The cabin is nicely finished but still feels a little utilitarian, perhaps because at this spec level it lacks smart-key entry and push-button start and doesn’t have embedded satnav at any spec level, relying instead on smartphone navigation via Apple CarPlay/Android Auto.
But the Triton is loaded with safety kit which, even in this non-top-spec model, runs to seven airbags, automatic emergency braking, lane-departure warning, blindspot monitoring and rear cross-traffic alert.
There’s no 12-volt outlet in the rear tub, which is disappointing given this is a recreational (not commercial) grade model and, as ever, the Triton’s tub is one of the smallest among he popular dual cabs and the tie-down hooks are situated too high. The Triton also doesn’t match the big utes for tow or payload ratings. But smaller can mean handier too in any confined space, and not everyone wants a big ute anyway.
The Triton only has one front recovery hook, and none at the rear, although the engine air intake is via the inner guard, which brings some security for deep water crossings.
The Triton does absolutely nothing wrong, but aside from its full-time 4x4 system and generous lashings of safety kit it isn’t remarkable in any way. Still, it’s not expensive, so no one is complaining. Right?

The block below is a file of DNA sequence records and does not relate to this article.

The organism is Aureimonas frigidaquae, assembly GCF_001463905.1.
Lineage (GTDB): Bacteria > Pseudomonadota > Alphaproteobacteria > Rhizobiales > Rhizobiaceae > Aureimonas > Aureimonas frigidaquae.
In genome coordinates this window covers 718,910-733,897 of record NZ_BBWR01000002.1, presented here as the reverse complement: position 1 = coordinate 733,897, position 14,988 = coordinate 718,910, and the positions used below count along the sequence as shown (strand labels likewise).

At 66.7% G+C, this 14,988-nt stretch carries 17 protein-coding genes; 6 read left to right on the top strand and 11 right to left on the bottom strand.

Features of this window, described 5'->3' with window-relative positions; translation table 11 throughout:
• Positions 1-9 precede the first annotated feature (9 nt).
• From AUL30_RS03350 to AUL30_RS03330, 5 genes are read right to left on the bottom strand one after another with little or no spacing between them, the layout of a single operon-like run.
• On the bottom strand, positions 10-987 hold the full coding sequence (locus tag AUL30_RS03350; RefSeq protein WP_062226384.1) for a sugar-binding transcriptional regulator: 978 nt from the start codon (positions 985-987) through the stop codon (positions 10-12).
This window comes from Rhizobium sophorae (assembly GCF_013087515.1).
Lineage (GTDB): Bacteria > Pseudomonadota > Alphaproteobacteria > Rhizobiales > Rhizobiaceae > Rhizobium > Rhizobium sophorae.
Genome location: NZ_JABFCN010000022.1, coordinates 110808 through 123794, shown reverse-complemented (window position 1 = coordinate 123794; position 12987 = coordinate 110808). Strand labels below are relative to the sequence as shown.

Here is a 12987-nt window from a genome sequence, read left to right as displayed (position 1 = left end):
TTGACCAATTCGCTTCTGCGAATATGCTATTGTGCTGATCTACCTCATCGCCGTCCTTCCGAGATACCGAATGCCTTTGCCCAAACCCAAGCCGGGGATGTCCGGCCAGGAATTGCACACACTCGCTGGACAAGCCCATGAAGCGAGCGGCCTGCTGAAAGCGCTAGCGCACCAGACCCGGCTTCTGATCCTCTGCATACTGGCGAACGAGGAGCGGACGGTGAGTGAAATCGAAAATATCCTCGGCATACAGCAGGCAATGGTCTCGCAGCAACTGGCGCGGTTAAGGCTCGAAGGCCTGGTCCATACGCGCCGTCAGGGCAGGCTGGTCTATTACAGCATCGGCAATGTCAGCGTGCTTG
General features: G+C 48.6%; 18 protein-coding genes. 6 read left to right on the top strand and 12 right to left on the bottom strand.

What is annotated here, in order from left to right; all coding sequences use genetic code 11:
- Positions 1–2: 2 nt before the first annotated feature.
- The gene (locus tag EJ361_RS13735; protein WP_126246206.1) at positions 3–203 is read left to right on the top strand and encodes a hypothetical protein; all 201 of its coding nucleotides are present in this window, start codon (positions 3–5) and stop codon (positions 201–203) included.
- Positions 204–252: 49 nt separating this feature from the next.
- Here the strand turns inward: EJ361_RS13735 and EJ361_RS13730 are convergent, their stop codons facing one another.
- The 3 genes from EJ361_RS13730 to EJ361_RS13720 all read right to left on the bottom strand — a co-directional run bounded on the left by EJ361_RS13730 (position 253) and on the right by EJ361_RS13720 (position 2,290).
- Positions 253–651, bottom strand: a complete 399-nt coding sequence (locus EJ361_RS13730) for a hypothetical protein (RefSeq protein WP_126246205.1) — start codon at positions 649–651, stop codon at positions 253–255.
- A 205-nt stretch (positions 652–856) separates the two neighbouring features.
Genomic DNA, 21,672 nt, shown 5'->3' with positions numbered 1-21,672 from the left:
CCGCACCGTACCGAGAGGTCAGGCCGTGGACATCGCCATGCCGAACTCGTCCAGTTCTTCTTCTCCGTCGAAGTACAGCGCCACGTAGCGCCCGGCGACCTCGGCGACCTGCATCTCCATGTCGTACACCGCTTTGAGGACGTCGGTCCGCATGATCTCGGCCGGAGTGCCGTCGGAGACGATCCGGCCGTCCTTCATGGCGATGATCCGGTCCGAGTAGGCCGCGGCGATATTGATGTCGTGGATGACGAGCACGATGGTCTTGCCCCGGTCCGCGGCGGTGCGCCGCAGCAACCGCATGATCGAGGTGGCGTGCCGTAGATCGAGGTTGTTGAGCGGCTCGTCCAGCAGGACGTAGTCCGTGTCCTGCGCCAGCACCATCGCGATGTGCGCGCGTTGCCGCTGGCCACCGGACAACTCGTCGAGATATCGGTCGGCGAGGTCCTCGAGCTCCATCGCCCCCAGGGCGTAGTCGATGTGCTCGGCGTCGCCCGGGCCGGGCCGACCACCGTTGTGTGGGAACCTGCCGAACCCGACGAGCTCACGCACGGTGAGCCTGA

MITSUBISHI TRITON GLS SPECS:
Engine: 2.4-litre 4-cyl turbo diesel
Max Power: 133kW at 3500rpm
Max Torque: 430Nm at 2500rpm
Gearbox: 6-speed automatic
4x4 System: Dual-range full-time (+2wd)
Kerb Weight: 1988kg
Towing Capacity: 3100kg
Fuel Tank Capacity: 75 litres
ADR Fuel Claim: 8.6L/100km
Test Fuel Use: 10.9L/100km
Effective Range: 638km
Base Price: $47,640 (plus ORC)
As-Tested: $47,650 (plus ORC)*
*Towbar not included
4X4 of the Year Verdict - 6th Place
This is a ute that does nothing wrong but nothing too brilliantly either, although it does offer the convenience and safety of full-time 4x4, something that most utes don’t do. If you’re not after a boofy, heavy-duty dual-cab, the Triton offers much given its near bargain-basement pricing.